“I understand what it’s like to survive a genocide, and not want to talk about it all the time,” Jenny says quietly to Melrose, explaining how her family fled the Cambodian Killing Fields. Seeing each other in this shared moment of trauma, Melrose and Jenny then comfort one another.

You can read more about the filming of this episode in Hey Alma’s 2019 interview with Jackie Tohn.

And watch GLOW on “Netflix.”

20. “The Fifth Question”

Episode 3 of “Extrapolations”

Aired on March 17, 2023

Apple TV+ miniseries “Extrapolations” answered the Jewish community’s collective prayers when they cast Daveed Diggs as Rabbi Marshall Zucker. Then, they answered our prayers again when they gave us an entire episode about Passover in “The Fifth Question.”

Set during Passover 2047, “The Fifth Question” takes place as climate catastrophe ravages Miami. The city is falling into the ocean thanks to sea-level rise, pestilence like illness-ridden mosquitoes are a serious health threat and a category four hurricane is just days away. This is where we find Rabbi Zucker, serving congregation Temple Israel.

In the first episode, we learned that Zucker had hoped to stay in Tel Aviv, where he was ordained, and be a passionate advocate for climate justice. Instead he has returned home at the behest of his father and has to pander to and even bribe public officials to save the synagogue from flooding. “This year, my prayer is simple: that our leaders in Tallahassee will save this building and that next year, we will all be here together in Miami,” Rabbi Zucker says from the bimah, passionless.

Enter Alana Goldblatt. Alana is a perfect mix of the wicked and wise child from the Passover seder and she is just beginning to prepare for her bat mitzvah with the rabbi. During their lessons, she expresses to Rabbi Zucker that she believes that climate change is an expression of divine anger. She also tells her family this, exasperated that her businessman father (David Schwimmer) is seemingly unsympathetic to climate refugees and the impoverished. (During the Goldblatt family seder, Alana recites the four questions and then poses another one, “Why is God doing this to us?”)

Through Alana’s wisdom and the experience of saving the Torah when the hurricane makes landfall and nearly wipes out the synagogue, Rabbi Zucker is seemingly reinvigorated. Serving food at a displaced persons camp after the hurricane, Rabbi Zucker serves a man named Elijah and finally reveals to Alana the answer to why God is doing this: that there is no answer. We just have to be human, and take action.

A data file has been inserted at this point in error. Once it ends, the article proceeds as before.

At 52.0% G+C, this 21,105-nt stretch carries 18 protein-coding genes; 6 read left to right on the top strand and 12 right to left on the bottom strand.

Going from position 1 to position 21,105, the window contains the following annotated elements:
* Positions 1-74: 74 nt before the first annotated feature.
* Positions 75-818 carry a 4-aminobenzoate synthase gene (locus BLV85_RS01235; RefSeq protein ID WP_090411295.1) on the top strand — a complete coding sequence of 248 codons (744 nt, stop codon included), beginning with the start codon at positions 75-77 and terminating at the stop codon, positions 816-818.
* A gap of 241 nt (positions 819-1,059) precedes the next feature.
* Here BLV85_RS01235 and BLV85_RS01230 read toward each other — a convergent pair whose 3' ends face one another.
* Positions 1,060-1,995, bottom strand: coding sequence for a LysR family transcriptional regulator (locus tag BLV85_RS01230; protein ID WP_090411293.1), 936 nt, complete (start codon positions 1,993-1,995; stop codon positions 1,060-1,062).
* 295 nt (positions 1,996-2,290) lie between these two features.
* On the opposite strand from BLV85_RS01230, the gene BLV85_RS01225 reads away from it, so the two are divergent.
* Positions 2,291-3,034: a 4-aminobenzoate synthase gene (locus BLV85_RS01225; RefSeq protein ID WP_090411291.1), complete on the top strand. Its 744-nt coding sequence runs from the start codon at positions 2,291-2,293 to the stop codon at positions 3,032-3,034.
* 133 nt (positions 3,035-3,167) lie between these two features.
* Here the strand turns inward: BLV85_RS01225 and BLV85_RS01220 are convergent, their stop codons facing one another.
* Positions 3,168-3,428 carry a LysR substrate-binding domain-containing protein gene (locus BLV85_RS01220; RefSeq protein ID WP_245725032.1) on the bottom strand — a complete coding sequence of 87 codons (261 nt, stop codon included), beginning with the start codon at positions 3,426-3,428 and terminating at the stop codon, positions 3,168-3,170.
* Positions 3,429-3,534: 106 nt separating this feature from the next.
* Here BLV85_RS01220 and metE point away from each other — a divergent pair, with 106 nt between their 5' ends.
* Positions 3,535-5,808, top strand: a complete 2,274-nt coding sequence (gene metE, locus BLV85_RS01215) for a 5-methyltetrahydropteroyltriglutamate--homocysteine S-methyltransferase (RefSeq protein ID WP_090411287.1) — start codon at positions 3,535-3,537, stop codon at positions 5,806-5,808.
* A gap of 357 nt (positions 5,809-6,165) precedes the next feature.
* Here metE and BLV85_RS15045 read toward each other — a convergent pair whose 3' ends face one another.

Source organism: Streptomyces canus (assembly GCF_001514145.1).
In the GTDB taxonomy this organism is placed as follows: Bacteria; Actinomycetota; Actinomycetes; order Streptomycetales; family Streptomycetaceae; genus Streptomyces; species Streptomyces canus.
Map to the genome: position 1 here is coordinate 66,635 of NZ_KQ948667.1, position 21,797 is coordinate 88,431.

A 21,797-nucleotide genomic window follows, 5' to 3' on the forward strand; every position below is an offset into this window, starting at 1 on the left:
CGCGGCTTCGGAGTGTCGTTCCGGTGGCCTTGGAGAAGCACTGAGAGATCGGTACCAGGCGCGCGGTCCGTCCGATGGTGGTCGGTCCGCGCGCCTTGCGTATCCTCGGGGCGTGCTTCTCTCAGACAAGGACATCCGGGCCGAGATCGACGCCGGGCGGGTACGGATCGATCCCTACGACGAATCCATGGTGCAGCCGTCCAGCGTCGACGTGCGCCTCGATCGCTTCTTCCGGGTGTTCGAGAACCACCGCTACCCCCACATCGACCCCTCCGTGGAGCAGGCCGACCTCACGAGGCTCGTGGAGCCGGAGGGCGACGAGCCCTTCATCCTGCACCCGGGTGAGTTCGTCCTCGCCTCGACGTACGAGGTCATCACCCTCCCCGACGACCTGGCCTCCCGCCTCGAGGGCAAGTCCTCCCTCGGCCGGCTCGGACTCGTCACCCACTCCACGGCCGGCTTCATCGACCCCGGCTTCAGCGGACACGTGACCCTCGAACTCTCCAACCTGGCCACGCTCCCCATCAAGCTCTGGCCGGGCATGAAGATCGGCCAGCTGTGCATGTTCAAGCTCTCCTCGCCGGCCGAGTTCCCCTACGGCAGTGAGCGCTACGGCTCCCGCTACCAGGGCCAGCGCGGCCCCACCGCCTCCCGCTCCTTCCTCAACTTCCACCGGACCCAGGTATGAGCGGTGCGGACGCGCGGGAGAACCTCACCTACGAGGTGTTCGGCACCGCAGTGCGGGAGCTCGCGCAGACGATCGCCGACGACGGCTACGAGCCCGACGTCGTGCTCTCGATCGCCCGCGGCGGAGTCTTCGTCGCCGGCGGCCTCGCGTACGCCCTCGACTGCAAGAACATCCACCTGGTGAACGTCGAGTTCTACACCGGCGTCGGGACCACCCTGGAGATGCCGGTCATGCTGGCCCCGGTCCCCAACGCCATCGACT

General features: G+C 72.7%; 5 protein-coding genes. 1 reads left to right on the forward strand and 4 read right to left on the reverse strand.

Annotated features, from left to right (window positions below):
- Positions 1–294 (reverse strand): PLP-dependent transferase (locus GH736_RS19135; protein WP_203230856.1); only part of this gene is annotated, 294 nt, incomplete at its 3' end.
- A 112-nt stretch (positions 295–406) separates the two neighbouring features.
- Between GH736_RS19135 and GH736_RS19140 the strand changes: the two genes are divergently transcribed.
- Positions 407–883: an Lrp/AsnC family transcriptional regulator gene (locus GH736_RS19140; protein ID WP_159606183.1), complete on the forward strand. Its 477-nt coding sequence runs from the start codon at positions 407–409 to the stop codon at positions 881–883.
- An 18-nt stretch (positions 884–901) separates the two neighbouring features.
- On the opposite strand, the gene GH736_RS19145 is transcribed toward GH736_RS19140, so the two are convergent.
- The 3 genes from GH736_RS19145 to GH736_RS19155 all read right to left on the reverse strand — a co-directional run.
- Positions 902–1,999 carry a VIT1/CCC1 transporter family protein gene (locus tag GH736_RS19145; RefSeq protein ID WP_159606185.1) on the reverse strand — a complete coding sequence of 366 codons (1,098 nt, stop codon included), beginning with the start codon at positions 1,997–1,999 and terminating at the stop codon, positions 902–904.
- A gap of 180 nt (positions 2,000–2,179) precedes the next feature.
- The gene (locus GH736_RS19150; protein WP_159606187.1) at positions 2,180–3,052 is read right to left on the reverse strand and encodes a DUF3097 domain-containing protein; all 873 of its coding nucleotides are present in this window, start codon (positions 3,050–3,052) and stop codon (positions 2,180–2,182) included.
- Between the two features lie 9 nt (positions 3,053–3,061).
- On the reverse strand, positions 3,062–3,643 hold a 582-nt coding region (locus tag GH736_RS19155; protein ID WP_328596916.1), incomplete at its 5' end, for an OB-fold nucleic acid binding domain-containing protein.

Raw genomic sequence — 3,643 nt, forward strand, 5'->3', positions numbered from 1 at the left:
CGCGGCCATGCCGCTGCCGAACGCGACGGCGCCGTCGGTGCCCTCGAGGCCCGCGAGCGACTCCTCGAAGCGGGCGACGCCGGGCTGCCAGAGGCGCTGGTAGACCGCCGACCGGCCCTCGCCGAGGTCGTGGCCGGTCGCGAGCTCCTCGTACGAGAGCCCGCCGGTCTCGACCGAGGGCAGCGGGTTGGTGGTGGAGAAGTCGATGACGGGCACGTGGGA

Watch “The Fifth Question” on Apple TV+.

22. “Radom” and 23. “Rio”

Episodes 1 and 8 of “We Were the Lucky Ones”

Aired on March 28, 2024 and May 2, 2024

The award for the most Passover seders in a show undoubtedly goes to “We Were the Lucky Ones.” In the miniseries, which tells the story of the Polish Jewish Kurc family and their survival during the Holocaust, the first episode features two seders alone. The first takes place in 1938. The seder introduces the viewer to each member of the Kurc family and the ensemble cast: Sol (Lior Ashkenazi), Nechuma (Robin Weigert), Halina (Joey King), Addy (Logan Lerman), Genek (Henry Lloyd-Hughes), Mila (Hadas Yaron), Mila’s husband Selim (Michael Aloni), Jakub (Amit Rahav), Jakub’s girlfriend Bella (Eva Feiler) and Halina’s soon-to-be boyfriend and husband Adam (Sam Woolf). But it also introduces us to Poland before the breakout of World War II. The family discusses how antisemitism has been bad, but it’s still not terrible. And generally, they’re happy and able to express their Jewishness freely.

A year later, the same isn’t true. The Kurc’s 1939 seder is more muted and anxious. Addy, who’s living in Paris, is unable to cross German borders to be with the family. Antisemitism has gotten worse over the last year and the specter of war is looming. Unbeknownst to the Kurc’s, Nazi Germany would invade Poland just months later. Soon, the entire family will be separated across Europe and the world.

The last Passover seder of the show takes place in the final episode. The war and the Holocaust is over. All of the immediate Kurc family and their spouses have survived, but they’ve been forced out of Poland. Instead, the whole family (except Jakub and Bella, who have immigrated to Chicago) gather in Rio de Janeiro to celebrate Passover. The evening begins solemnly, as each person names those they lost in the Holocaust. It’s a lengthy and heart-wrenching sequence. But slowly, as the Passover seder goes on, the Kurcs find a new normal. They laugh, enjoy each other’s company and reflect on what it means to be free.

Watch “Radom” and “Rio” on Hulu.

 24. “The Langer Games”

Season 1, Episode 10 of “Dinner With the Parents”

Aired on May 9, 2024

The season finale of “Dinner With the Parents” takes the afikoman hunt and transforms it from child’s play into a high stakes free-for-all, turning parents, children, siblings and neighbors against one another. The seder doesn’t start out this way, of course. Jane Langer (Michaela Watkins) is enthusiastic about having a nice seder. (She even gets out her autoharp to play “Avinu Shalom Aleichem” and “Dayenu.”) However, when she and her sister Amy (Mircea Monroe) get into an argument about who will take care of their extremely Soviet mother Rose (Carol Kane), they turn to the afikoman hunt, aka The Langer Games. Whoever doesn’t find the matzah has to take in Rose. Meanwhile, David (Henry Hall) and Gregg (Daniel Thrasher) join in when they use the hunt to determine whether Gregg will take down embarrassing videos of David from the internet. Plus, neighbors Rachel (Iris Bahr) and Donnie (Jon Glaser) and Harvey Langer (Harvey Bakkedagl) join in for the fun of it.

It’s a ridiculous episode with plenty of fun Jewish moments added in – like Jon Glaser saying “I could eat” in Yiddish and Henry Hall (son of Julia Louis-Dreyfus) singing about weird ways he’s invaded his crush’s privacy to the tune of “Dayenu.” 

Watch “The Langer Games” on Prime Video.